Micro Focus Streamlines Modernization Activities with Workbench 3.1
February 23, 2010 Alex Woodie
Many organizations have a desire to modernize their older “legacy” applications to bring them up to current standards with regards to user interface, integration, scalability, compliance, and maintainability. But in many instances, the first step can be the most difficult one. Where do you begin to unravel the “spaghetti code” and isolate business processes buried in the code? One vendor providing a starting point is Micro Focus, the U.K. company that recently solidified and simplified its Modernization Workbench with the release of version 3.1.
Micro Focus obtained the Modernization Workbench in late 2008 with its $9.7 million acquisition of Relativity Technologies of Raleigh, North Carolina. The acquisition made sense for Micro Focus because it had built up a substantial base of mainframe and midrange customers–through its own COBOL compiler business and several acquisitions, including COBOL compiler developer Acucorp in 2007, COBOL and PL/1 compiler developer Liant in 2008, and terminal emulation and Web-enablement tool vendor NetManage in 2008.
The smart money at the time said those midrange and mainframe customers would rather modernize their legacy COBOL, RPG, and PL/1 applications–into which they had invested many billions of dollars–instead of replacing them with a shrink-wrapped product or re-writing them from scratch in a more “modern” language like Java or C#. And with the onset of recession and a big IT spending slowdown, the economic mandate to do more with less served to make the legacy application modernization gamble even more lucrative.
Prior to the acquisition of Relativity, Micro Focus offered a pair of tools geared at helping customers gain a greater understanding of their applications: Revolve, an IT analysis tool designed to provide a “bird’s eye” view of an organization’s IT assets, and Enterprise View, a more robust product that delivers impact analysis metrics and “what if” analysis capabilities.
Micro Focus took the first step toward combining Revolve and Enterprise View into the Modernization Workbench with the delivery of Modernization Workbench version 2.1 last spring. Some of the reporting capabilities of Revolve and Enterprise View were made available to Modernization Workbench users, but the data remained in separate repositories.
Now, with the launch of Modernization Workbench version 3.1, Micro Focus has delivered much deeper integration among the products. This includes adding all of the functionality and intellectual property (IP) of Revolve directly into the Workbench. The powerful Enterprise View product is still sold as an optional add-on, but it shares a repository with the Workbench instead of residing in a separate environment, according to Peter Mollins, director of product marketing for Micro Focus.
The delivery of a single repository across Modernization Workbench, Revolve, and Enterprise View is a key productivity enabler, Mollins tells IT Jungle.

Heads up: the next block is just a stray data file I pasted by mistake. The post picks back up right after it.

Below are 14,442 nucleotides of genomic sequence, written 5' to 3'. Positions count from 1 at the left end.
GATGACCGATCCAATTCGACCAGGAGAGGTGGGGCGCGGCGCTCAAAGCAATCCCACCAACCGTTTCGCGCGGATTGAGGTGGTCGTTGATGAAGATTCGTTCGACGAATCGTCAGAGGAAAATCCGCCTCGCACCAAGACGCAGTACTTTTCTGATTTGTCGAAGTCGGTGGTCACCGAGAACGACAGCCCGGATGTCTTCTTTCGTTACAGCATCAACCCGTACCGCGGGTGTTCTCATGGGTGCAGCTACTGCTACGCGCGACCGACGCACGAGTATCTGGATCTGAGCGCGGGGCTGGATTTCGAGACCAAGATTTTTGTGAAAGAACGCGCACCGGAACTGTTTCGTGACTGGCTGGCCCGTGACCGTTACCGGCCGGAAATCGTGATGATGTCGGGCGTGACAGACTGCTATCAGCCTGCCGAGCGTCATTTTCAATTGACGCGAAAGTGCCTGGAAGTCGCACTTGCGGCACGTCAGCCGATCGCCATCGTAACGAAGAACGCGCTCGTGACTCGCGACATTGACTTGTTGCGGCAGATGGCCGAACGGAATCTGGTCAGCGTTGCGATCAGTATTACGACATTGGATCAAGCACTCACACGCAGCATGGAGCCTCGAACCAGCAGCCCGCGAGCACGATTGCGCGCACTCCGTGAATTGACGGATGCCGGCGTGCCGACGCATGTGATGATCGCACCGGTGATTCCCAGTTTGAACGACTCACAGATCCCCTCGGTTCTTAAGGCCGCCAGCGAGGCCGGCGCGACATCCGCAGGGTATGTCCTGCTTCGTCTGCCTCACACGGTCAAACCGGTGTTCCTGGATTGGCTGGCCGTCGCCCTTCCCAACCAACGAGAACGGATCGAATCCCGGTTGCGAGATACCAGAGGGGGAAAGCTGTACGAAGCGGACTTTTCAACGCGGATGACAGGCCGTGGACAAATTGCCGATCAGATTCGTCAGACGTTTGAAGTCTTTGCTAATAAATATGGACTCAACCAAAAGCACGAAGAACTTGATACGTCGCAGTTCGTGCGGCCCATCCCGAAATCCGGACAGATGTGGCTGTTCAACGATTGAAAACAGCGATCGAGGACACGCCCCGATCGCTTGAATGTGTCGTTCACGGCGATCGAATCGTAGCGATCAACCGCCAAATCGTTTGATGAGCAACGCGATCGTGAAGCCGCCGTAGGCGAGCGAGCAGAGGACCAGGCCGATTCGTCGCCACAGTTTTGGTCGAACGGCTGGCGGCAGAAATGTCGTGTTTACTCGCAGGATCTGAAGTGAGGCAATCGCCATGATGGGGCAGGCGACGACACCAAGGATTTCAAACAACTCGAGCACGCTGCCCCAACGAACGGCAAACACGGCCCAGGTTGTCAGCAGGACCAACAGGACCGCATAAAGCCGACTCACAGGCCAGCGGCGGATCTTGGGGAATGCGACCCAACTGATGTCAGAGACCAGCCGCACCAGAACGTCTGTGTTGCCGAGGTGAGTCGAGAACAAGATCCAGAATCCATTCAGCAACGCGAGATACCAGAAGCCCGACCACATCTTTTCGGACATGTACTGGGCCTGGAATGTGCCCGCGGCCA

“Anybody in the organization that needs that information–whether its a CIO that wants to decide about what to do, whether it’s an architect who wants to look and see where there are architectural issues, whether it’s a development manager who wants to start planning development tasks, or whether it’s a developer doing impact analysis for change requests–each person can get the right kind of information they need in order to do what they need to do,” he says.
The upgraded Workbench goes far beyond simply parsing legacy RPG, COBOL, Java, C, C++, and PL/1 code, and identifying relationships, entities, and dependencies–the hardcore documentation used primarily by programmers. Thanks to the integration with Revolve and EnterpriseView and the capability overlay metadata filters on legacy applications, various stakeholders can get answers to questions like: Which application components are used by which business organizations? Which application components are changed the most often? And which applications are the most complex, riskiest, and expensive?
Other new features in version 3.1 include: bolstered support for applications written in Java and Java Platform, Enterprise Edition (JEE); better support for business logic contained in job schedulers, including those from CA and Tivoli and others that integrate via XML; better compliance with new regulatory requirements such as ICD-10; and support for Microsoft SQL Server to run the underlying repository (previously only Oracle and IBM DB2 for LUW were supported).
While the bulk of Workbench customers are z/OS mainframe and distributed Unix/Linux users, a growing number of i/OS shops are inquiring into the Workbench, for several uses, Mollins says.
“What we’ve seen with System i shops is they’ll be looking to mine business logic from existing applications so they can understand what’s really going on with the system and how it behaves from a business perspective,” he says. “They’re also looking to recover documentation. If an application was developed 15 years ago, and the folks [who developed it] moved on, they’d like to re-harvest that knowledge so the new generation of people that are coming in to work on that System i application know how the application was structured and how it behaves so they can be more productive.”
Application data mining for the purpose of reusing business logic–a key component of the current service oriented architecture (SOA) trend, as well as “modular programming” trends of decades past–is also popular among all customers, Mollins says.
Modernization Workbench version 3.1 is available now. Pricing starts in the mid five digits and ranges to the upper six digits, depending on size of installation. For more information, visit www.microfocus.com.